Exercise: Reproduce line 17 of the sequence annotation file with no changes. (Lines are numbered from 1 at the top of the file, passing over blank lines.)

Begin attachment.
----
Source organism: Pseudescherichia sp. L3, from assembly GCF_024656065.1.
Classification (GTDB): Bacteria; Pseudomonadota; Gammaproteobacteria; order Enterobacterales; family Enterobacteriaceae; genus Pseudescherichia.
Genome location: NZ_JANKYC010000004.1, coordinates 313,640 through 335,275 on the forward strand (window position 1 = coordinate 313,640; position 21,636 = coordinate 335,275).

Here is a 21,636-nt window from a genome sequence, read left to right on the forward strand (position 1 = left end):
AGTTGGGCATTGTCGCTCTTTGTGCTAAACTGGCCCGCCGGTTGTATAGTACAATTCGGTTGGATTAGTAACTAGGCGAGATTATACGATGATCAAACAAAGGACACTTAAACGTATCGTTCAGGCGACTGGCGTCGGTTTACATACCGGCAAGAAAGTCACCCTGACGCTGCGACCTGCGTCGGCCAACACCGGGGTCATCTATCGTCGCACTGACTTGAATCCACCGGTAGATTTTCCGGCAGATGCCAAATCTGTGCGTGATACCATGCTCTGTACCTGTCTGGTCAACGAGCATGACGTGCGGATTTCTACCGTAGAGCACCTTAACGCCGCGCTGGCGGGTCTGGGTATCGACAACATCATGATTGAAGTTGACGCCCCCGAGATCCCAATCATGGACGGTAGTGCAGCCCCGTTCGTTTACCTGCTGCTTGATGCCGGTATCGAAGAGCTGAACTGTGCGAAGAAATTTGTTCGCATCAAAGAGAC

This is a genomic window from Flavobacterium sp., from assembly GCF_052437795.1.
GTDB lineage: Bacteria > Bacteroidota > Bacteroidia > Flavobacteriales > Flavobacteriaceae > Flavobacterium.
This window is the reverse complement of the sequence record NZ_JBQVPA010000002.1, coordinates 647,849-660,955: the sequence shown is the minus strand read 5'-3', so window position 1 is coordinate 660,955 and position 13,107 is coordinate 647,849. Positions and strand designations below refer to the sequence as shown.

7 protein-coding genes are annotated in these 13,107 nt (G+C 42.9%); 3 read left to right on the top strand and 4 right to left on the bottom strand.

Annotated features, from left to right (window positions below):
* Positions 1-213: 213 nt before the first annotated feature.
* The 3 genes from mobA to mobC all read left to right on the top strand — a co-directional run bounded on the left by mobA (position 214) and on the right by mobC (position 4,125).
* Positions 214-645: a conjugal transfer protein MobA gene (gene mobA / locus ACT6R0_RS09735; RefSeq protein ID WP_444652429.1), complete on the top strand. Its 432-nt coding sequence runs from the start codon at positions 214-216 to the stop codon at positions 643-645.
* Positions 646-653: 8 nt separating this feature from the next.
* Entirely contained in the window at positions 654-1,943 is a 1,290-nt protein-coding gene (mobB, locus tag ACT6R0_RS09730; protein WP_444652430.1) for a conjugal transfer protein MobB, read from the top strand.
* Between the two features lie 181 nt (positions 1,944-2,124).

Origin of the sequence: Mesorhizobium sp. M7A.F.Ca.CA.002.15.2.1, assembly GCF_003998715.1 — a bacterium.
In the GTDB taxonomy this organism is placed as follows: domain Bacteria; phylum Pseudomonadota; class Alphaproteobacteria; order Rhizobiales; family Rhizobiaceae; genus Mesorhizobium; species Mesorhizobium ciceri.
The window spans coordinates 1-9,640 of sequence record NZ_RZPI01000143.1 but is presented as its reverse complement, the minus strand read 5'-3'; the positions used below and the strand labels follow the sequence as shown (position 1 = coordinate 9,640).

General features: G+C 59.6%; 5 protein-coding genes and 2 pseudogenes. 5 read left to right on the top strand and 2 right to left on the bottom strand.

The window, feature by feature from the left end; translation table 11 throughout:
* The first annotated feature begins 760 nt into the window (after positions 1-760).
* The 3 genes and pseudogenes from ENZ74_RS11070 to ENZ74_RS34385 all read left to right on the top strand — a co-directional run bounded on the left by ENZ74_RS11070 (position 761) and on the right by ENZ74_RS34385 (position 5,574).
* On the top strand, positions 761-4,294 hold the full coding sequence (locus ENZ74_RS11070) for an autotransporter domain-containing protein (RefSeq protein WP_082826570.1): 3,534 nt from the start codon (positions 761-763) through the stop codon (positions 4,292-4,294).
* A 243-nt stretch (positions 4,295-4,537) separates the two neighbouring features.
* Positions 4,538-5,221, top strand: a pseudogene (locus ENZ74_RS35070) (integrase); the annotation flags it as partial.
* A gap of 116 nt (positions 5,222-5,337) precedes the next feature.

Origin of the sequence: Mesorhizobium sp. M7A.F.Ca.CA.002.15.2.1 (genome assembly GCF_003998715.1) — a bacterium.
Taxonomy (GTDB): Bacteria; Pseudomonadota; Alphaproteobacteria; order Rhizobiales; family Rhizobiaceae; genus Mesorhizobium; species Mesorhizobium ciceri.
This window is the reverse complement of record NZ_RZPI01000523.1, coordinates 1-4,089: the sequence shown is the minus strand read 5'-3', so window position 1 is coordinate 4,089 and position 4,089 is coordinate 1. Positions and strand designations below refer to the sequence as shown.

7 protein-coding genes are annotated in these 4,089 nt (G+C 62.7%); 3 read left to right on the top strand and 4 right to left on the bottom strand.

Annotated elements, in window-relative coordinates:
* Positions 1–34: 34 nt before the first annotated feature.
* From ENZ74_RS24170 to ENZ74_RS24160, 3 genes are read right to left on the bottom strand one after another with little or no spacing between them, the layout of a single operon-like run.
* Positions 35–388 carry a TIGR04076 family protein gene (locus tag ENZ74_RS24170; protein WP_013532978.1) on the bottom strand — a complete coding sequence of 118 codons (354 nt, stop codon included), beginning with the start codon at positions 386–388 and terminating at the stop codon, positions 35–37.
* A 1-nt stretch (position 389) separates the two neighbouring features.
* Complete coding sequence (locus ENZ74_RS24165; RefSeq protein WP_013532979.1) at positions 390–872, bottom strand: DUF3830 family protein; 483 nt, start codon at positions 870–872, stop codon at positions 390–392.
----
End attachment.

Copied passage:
Origin of the sequence: Mesorhizobium sp. M7A.F.Ca.CA.002.15.2.1, assembly GCF_003998715.1 — a bacterium.